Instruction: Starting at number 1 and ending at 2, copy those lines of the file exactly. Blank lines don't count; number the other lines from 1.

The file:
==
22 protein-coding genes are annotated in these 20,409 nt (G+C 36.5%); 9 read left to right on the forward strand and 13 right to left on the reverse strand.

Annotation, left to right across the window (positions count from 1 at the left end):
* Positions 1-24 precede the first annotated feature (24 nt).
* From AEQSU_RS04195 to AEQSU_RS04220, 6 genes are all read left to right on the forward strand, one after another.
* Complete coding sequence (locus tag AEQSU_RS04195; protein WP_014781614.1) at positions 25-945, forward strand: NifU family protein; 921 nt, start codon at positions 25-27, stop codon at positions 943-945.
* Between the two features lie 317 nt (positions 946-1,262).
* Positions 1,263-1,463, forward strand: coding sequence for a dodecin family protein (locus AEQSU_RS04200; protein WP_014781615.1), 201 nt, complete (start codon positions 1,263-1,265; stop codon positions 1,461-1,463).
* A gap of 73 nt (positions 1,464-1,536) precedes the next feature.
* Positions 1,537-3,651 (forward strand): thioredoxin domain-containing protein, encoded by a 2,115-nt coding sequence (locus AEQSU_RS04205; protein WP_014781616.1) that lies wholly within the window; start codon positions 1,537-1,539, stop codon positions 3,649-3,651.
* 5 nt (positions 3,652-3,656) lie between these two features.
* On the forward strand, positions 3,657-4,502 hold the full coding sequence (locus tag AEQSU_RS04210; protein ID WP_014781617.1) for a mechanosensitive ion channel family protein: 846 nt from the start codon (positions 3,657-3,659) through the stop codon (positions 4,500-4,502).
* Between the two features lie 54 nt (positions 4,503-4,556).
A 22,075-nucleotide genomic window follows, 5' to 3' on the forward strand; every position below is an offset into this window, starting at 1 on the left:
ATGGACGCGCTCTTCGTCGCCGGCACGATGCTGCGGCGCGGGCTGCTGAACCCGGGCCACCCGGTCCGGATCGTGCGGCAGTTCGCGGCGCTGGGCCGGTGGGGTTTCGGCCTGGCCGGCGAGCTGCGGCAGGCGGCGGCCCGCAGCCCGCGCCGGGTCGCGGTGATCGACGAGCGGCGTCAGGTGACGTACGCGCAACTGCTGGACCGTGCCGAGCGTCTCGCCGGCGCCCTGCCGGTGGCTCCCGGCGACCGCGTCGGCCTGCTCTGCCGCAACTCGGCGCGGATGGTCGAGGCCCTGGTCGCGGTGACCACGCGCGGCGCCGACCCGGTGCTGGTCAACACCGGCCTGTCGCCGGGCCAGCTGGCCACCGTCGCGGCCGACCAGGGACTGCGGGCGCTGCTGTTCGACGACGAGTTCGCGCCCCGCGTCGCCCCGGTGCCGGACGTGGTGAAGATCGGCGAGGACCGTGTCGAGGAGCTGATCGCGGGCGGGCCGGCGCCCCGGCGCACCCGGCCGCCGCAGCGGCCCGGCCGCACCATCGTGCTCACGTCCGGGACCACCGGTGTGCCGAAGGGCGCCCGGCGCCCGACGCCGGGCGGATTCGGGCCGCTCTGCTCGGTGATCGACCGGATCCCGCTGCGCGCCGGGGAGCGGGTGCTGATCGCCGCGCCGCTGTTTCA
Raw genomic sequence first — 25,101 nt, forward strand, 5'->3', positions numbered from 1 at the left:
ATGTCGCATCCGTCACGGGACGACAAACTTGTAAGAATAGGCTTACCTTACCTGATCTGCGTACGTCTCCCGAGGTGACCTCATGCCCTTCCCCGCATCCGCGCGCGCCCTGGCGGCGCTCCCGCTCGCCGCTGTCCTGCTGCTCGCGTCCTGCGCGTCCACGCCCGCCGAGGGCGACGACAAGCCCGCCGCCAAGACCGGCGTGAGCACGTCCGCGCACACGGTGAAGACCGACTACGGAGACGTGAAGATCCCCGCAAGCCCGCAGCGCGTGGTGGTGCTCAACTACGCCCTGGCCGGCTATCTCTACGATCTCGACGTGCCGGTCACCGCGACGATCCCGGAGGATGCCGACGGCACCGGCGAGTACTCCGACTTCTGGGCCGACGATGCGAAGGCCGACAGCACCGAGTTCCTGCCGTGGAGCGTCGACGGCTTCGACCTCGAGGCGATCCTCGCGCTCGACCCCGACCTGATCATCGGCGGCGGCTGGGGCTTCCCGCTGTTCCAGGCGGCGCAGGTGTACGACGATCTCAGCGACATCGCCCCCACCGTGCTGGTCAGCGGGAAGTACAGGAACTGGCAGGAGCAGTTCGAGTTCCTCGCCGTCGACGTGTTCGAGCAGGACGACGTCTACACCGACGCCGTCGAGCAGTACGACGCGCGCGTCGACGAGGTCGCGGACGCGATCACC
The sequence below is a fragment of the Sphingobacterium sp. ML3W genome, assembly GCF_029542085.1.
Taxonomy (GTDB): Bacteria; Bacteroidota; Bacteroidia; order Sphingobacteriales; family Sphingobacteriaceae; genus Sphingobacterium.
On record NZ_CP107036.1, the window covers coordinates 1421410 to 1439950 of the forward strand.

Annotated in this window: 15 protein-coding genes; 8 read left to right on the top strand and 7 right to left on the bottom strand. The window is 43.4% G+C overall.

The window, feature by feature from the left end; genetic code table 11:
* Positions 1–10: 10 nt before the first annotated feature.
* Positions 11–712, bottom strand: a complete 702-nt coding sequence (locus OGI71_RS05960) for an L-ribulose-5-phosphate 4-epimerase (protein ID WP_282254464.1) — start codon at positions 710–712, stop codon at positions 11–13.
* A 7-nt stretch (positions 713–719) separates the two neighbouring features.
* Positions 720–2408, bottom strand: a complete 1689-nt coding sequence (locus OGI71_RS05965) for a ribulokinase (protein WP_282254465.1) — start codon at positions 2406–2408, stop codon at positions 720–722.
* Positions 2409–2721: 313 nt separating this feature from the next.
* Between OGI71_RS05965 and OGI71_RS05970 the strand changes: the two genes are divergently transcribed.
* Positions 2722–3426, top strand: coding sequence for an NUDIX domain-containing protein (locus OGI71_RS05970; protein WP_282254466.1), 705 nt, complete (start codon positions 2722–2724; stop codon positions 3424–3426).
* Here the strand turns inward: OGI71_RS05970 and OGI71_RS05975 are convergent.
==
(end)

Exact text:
22 protein-coding genes are annotated in these 20,409 nt (G+C 36.5%); 9 read left to right on the forward strand and 13 right to left on the reverse strand.

Annotation, left to right across the window (positions count from 1 at the left end):